EU Latest: Crypto ‘Unlikely’ to Threaten State Currencies

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EU Latest: Crypto 'Unlikely' to Threaten State Currencies

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An EU body, the European Parliament’s Committee on Economic and Monetary Affairs, released a statement on 26 June saying that it saw cryptocurrencies as no threat to state currencies globally.

The Committee on Economic and Monetary Affairs is a committee of the European Parliament, the most important function of this committee being in relation to the European Central Bank.

In the committee’s most recent analysis it suggested that not only were they perceived as no threat to sovereign currencies, but they were viewed as being “relatively safe, transparent, and fast”.

The report was initiated by the EU and conducted by the Center for Social and Economic Research, a non-profit research institute based in Poland. The report clearly acknowledges the useful role of cryptocurrencies internationally and suggested that they had the capacity to become “fully fledged private money in the future due to their growing global adoption”.

The key point of the analysis was cryptocurrency’s potential to disrupt global banking systems. The committee pointed out that although public demand was now significant, it was unlikely that this would undermine central banking structures, particularly in countries where national currencies were widely circulated.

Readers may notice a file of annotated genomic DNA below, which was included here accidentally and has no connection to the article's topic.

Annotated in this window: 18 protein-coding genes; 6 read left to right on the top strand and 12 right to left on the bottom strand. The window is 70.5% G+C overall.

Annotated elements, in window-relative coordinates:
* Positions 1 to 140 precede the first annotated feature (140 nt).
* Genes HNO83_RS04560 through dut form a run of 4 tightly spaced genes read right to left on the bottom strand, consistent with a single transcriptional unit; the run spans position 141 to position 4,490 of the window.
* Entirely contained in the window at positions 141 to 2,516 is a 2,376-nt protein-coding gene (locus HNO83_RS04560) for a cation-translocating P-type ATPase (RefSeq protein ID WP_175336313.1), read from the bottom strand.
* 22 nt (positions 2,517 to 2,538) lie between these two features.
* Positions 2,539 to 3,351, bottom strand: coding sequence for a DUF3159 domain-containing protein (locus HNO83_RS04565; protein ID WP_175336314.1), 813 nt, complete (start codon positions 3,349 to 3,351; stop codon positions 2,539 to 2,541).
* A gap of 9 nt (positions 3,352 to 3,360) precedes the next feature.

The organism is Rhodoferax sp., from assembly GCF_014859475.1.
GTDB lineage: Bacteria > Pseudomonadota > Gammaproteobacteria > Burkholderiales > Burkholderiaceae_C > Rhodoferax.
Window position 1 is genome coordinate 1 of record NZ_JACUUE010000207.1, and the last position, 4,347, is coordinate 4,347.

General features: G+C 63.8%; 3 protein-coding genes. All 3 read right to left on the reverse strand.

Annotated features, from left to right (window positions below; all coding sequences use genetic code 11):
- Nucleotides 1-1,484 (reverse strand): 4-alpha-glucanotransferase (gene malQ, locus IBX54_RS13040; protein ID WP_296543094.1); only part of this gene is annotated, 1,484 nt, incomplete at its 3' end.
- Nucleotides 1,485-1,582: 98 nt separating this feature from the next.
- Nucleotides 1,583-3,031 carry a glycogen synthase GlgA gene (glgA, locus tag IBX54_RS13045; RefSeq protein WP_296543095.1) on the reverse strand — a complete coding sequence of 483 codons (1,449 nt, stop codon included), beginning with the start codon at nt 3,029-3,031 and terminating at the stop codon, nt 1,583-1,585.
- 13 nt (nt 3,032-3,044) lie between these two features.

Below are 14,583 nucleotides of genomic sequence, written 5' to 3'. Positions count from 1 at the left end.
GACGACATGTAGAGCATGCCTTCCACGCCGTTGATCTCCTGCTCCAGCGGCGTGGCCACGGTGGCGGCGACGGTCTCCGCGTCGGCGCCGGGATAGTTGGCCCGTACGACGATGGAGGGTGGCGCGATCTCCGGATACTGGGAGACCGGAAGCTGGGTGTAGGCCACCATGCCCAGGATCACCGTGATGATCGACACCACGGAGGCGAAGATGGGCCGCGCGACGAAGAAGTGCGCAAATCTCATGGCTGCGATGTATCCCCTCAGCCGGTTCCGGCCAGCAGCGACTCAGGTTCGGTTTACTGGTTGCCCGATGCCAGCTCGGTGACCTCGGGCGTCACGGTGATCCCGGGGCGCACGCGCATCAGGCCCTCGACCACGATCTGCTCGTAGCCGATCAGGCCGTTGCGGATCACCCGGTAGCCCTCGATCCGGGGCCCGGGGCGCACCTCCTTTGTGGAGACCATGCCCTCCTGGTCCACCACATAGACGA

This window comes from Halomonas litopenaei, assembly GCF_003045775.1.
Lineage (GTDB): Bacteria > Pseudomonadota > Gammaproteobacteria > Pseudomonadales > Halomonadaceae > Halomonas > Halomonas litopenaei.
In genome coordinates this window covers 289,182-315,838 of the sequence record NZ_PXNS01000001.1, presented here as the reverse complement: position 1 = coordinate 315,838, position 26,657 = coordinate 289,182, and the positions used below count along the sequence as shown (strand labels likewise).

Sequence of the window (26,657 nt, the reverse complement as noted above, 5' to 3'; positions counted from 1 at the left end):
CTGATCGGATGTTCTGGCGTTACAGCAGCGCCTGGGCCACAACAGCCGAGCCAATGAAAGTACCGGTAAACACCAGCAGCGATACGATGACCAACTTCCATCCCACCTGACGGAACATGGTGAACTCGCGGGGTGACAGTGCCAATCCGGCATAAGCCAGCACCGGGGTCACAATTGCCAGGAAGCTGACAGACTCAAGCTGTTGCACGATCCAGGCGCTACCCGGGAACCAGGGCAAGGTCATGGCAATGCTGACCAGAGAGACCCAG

The last point is significant given the current disruption to the banking system in countries such as Venezuela where rampant inflation has lead to the adoption of the Petro, while Bitcoin has become the underground currency of choice.

The report concluded that the total value of all cryptocurrencies in circulation was insignificant when juxtaposed with the value of major world currencies. The committee issued the usual warning concerning the risk of cryptocurrency being used for money laundering, tax evasion, and financing illicit activities.

To this end, the latest regulatory development from the EU is ‘Directive (EU) 2015/849’ which allows Financial Intelligence Units to access cryptocurrency wallet information should there be a suspicion of illegal activity. Such units will thereby be able to establish the ownership of crypto addresses.

Last month, an EU parliamentary think tank concluded that cryptocurrencies presented no more of a threat to terrorist financing than fiat currencies, while improved regulations, industry intelligence, and community relationship building offered the strongest policy actions to combat the threat.

 

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